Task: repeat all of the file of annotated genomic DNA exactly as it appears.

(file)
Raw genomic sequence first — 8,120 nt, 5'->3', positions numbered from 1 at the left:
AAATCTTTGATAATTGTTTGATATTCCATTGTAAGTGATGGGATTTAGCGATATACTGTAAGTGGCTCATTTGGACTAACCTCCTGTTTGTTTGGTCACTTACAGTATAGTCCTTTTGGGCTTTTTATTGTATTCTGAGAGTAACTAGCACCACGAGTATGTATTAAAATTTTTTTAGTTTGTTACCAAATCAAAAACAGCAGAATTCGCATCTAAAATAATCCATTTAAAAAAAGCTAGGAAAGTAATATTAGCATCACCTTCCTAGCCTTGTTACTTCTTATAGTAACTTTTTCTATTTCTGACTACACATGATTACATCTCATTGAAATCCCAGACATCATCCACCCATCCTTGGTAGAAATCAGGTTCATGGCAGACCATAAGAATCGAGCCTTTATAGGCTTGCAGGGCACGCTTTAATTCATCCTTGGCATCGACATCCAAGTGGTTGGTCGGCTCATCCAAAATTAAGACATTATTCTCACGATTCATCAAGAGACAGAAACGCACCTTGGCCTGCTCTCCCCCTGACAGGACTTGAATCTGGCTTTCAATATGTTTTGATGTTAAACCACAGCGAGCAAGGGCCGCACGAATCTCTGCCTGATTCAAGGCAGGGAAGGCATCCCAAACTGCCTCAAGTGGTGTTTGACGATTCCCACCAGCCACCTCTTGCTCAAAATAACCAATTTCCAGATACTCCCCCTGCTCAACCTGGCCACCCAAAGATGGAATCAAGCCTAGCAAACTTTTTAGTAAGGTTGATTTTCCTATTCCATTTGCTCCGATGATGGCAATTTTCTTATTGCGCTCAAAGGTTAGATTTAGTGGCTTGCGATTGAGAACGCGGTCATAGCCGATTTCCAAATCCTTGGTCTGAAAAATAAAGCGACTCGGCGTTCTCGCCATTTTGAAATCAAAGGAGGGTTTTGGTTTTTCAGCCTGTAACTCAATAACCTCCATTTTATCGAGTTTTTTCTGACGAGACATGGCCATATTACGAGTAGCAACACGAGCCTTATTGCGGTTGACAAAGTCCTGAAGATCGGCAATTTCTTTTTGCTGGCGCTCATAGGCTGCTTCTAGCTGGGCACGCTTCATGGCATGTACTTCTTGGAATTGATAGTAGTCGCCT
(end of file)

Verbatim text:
Raw genomic sequence first — 8,120 nt, 5'->3', positions numbered from 1 at the left:
AAATCTTTGATAATTGTTTGATATTCCATTGTAAGTGATGGGATTTAGCGATATACTGTAAGTGGCTCATTTGGACTAACCTCCTGTTTGTTTGGTCACTTACAGTATAGTCCTTTTGGGCTTTTTATTGTATTCTGAGAGTAACTAGCACCACGAGTATGTATTAAAATTTTTTTAGTTTGTTACCAAATCAAAAACAGCAGAATTCGCATCTAAAATAATCCATTTAAAAAAAGCTAGGAAAGTAATATTAGCATCACCTTCCTAGCCTTGTTACTTCTTATAGTAACTTTTTCTATTTCTGACTACACATGATTACATCTCATTGAAATCCCAGACATCATCCACCCATCCTTGGTAGAAATCAGGTTCATGGCAGACCATAAGAATCGAGCCTTTATAGGCTTGCAGGGCACGCTTTAATTCATCCTTGGCATCGACATCCAAGTGGTTGGTCGGCTCATCCAAAATTAAGACATTATTCTCACGATTCATCAAGAGACAGAAACGCACCTTGGCCTGCTCTCCCCCTGACAGGACTTGAATCTGGCTTTCAATATGTTTTGATGTTAAACCACAGCGAGCAAGGGCCGCACGAATCTCTGCCTGATTCAAGGCAGGGAAGGCATCCCAAACTGCCTCAAGTGGTGTTTGACGATTCCCACCAGCCACCTCTTGCTCAAAATAACCAATTTCCAGATACTCCCCCTGCTCAACCTGGCCACCCAAAGATGGAATCAAGCCTAGCAAACTTTTTAGTAAGGTTGATTTTCCTATTCCATTTGCTCCGATGATGGCAATTTTCTTATTGCGCTCAAAGGTTAGATTTAGTGGCTTGCGATTGAGAACGCGGTCATAGCCGATTTCCAAATCCTTGGTCTGAAAAATAAAGCGACTCGGCGTTCTCGCCATTTTGAAATCAAAGGAGGGTTTTGGTTTTTCAGCCTGTAACTCAATAACCTCCATTTTATCGAGTTTTTTCTGACGAGACATGGCCATATTACGAGTAGCAACACGAGCCTTATTGCGGTTGACAAAGTCCTGAAGATCGGCAATTTCTTTTTGCTGGCGCTCATAGGCTGCTTCTAGCTGGGCACGCTTCATGGCATGTACTTCTTGGAATTGATAGTAGTCGCCT